New Lead on Detecting Breast Cancer

February 26, 2010

Dr. Barry Barclay

Given the current epidemic of breast cancer, wouldn’t it be great to have an early detection system?
Molecular biologist Dr. Barry Barclay, CEO of Planet Biotechnologies Inc, believes he may have stumbled upon a genetic mechanism that could lead to exactly that.
After he read an article on genetic damage related to breast cancer and a particular gene—the TYMS gene—he realized there were connections to the research he had conducted for many years on the TYMS gene. The location of interest is on Chromosome 18.
As Dr. Barclay explains, “It took me about five years to try to figure out a potential mechanism that would throw a switch that would cause a tumour. And not only does it initiate the tumour, but the structures that are generated during the episode of the switch not functioning well, themselves become tumour drivers. So once you turn the switch, it stays permanently in the position. What causes it to be dis-regulated are the factors that we know are the risk factors in breast carcinogenesis. There are environmental factors. There are nutritional factors, and there are genomic factors.”
Dr. Barclay has presented his findings at two international scientific meetings and will soon publish an article on his research. √

Reclamation Pioneer Terry Macyk Retires

February 26, 2010

Terry Macyk

After 43 years with the Alberta Research Council, now called Alberta Innovates Technology Futures, Terry Macyk is retiring.
His pioneering work in soil reclamation earned him the title of Distinguished Scientist with ARC along with recognition from all around the world for his contributions to reclamation science.
According to Macyk, time is the most critical factor in evaluating reclamation success. “I think it is just looking more at some of the long term applications in some of the areas that we’ve worked in. You have to do a lot of long term follow-up on many of the things that we did do, just to make sure that everything is on the right path and to confirm that indeed, the reclamation that was done in the past is going to stand that longer test of time.”
Macyk goes on to say that looking at a reclaimed landscape after just five years is never enough time to judge one’s success. “Twenty-five years gives you a better idea of how successful it is. Forty years even more. But if would really be nice to be looking at some of these areas 50 years later, because realistically it takes a tree to grow and mature in most parts of Alberta 50, 60, 70 years. We haven’t reached that stage with our initial reclamation yet. It’s a very new science.”
Terry Macyk’s research on reclamation has been applied across Alberta in forestry, agriculture, oil sands, oil and gas development and, now, carbon capture and storage. For example, he helped develop a means to use sludge from pulp mills as a soil amendment. For two decades he collaborated with Syncrude to research effective ways to reclaim boreal landscapes disturbed by oilsands mining.
His pioneering research helped shape regulations for reclaiming industrial sites. And Mayck considers one of his greatest contributions the introduction of the notion of salvaging and stockpiling soil before industrial development even starts. √

More women, money & cyber ports… Less disease please

January 29, 2010

Dr. Margaret Ann Armour with Anne McLellan

Challenging the norm
For Dr. Margaret-Ann Armour, the launch of the WinSETT Centre is a dream come true.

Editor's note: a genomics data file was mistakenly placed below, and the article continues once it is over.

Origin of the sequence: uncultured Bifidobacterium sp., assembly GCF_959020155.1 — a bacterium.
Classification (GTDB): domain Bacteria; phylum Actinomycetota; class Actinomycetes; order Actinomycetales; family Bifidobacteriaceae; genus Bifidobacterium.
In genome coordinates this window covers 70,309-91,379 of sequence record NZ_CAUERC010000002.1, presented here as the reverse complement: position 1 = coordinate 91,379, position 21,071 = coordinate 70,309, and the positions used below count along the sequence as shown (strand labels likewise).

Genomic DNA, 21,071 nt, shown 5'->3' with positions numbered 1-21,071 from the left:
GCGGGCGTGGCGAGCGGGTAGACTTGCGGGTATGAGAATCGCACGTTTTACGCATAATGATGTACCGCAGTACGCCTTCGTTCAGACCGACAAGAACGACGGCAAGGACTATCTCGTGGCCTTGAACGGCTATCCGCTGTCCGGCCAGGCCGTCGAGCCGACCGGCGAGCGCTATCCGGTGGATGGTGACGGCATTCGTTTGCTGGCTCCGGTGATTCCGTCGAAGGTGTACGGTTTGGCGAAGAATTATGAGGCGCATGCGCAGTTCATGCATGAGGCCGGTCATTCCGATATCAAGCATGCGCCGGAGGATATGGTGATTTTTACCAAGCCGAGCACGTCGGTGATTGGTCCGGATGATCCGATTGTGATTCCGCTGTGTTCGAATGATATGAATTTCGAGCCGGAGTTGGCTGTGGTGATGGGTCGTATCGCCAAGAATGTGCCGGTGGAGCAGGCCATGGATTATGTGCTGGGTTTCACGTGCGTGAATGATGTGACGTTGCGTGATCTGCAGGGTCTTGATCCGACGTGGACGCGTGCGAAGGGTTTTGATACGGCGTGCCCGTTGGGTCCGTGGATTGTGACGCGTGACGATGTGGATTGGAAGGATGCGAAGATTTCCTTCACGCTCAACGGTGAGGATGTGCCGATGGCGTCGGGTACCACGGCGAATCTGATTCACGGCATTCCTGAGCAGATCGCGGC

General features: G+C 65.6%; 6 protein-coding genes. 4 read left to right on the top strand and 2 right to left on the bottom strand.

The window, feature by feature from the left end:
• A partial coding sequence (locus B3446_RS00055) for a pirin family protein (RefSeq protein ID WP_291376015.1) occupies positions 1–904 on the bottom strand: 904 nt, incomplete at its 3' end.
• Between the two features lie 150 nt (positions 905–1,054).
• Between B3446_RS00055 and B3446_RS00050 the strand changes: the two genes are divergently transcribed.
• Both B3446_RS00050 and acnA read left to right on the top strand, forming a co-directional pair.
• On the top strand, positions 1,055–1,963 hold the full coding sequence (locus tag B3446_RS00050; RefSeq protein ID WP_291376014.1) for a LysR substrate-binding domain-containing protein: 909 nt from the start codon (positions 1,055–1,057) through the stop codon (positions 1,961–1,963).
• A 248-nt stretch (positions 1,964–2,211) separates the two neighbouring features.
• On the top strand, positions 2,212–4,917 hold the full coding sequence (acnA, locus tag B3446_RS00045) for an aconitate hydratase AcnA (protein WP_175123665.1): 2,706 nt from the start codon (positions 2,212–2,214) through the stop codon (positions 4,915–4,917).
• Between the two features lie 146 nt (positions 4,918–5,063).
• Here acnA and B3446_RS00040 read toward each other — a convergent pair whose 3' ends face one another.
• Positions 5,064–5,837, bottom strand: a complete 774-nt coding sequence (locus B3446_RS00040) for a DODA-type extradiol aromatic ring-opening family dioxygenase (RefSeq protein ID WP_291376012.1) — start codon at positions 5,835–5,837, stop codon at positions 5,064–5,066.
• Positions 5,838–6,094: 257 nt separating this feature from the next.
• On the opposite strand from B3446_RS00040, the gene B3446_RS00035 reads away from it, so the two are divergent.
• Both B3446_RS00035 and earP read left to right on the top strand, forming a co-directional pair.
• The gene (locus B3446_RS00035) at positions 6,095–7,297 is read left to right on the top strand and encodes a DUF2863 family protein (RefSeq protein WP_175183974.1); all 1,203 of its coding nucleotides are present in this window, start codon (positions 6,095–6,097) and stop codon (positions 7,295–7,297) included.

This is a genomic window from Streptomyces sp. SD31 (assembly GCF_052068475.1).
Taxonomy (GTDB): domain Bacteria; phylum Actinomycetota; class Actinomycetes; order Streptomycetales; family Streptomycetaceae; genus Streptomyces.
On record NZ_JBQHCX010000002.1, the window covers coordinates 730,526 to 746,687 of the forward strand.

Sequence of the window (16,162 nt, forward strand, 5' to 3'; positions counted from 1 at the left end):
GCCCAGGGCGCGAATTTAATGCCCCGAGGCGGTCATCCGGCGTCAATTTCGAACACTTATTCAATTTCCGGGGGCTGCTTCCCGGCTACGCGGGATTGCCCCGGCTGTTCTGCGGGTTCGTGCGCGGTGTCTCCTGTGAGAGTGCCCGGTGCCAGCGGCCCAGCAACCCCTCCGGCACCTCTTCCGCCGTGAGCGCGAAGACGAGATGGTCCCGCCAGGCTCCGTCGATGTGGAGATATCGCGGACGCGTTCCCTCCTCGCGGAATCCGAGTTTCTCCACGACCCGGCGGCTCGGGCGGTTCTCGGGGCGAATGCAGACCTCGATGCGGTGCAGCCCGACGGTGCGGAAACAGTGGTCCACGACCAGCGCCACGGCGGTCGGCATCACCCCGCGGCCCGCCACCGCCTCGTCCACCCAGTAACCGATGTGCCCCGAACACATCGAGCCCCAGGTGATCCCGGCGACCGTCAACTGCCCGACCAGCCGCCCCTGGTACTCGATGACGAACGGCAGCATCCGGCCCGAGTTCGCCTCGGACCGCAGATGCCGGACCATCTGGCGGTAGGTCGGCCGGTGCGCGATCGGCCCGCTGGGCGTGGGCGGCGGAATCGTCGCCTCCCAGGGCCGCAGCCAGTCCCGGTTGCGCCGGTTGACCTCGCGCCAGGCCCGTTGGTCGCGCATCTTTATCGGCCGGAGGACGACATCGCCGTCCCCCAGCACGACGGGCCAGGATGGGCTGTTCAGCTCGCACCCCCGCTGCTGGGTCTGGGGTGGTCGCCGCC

It’s been six years in the gestation. And, true to her roots as a chemist, she birthed the new entity with a flurry of beakers and bubbling gases in front of an appreciative crowd at the Telus Centre on the University campus.
Dr. Armour has long been known for her tireless efforts to engage and promote women in the sciences and technologies. Back in the early 1980s, she was a founding member of WISEST—Women in Scholarship, Engineering, Science and Technology. The movement spread across the country.
Now, through her efforts and vision, Edmonton is home to the WinSETT Centre. An acronym for Women in Science, Engineering, Trades and Technology, this is the hub for an ambitious national effort to significantly boost the numbers of women in the workforce and change the culture of such fields as engineering and trades.
Dr. Armour points to the statistics. “Only 12 percent of engineers are women. The kind of percentages of women in construction is dismal. It’s four percent. In the sciences, it’s probably 35 percent, which is over the critical mass which makes it sustainable.”
Research shows that one major problem is that even when women do enter these fields, they tend to leave after about 10 years. The blame lies directly with an inflexible male dominated culture in the workplace.
“An awful lot of it has to do with having a family and being able work, and trying to balance the two, says Dr. Armour. “Because, if it’s a work place which is still fairly well male dominated, it has a male culture. And the male culture is, ‘you shall work 18 hours a day and always be there.’
“And women are saying, ‘I don’t want that. I don’t want that kind of lifestyle. I want a balance.’ We’re hearing that young men are saying, ‘We want a balance, too.’ So we’re hoping that things will change. But that’s been very slow.”
That theme of changing the workplace culture to retain women and improve Canadian productivity was picked by the Honourable Anne McLellan in her stunning speech at the WinSETT launch.
Among the first programs the WinSETT Centre will undertake is leadership training. According Dr. Armour, “Leaders need to appoint leaders. And, although we know it’s very important to have more women entering fields like engineering, if we don’t have women as leaders in engineering, the culture of engineering is not going to change. So when young women come into the workforce, they’re not going to stay.” √

Robin Winsor CEO of Cybera

Expanding the cyber network
The new president and CEO of Cybera is Robin Winsor. He will split his time between Edmonton and Calgary as he runs this not-for profit, university based organization set up to extend Alberta’s cyber infrastructure. His mandate is to move Cybera to the next level—into the business community.
That’s certainly a world Winsor understands. While working in the research department at Gulf, he used his knowledge of geophysics and artificial intelligence to develop the world’s first direct digital x-ray system. That was 20 years ago. He quit the day job and grew the company into a business worth hundreds of millions of dollars.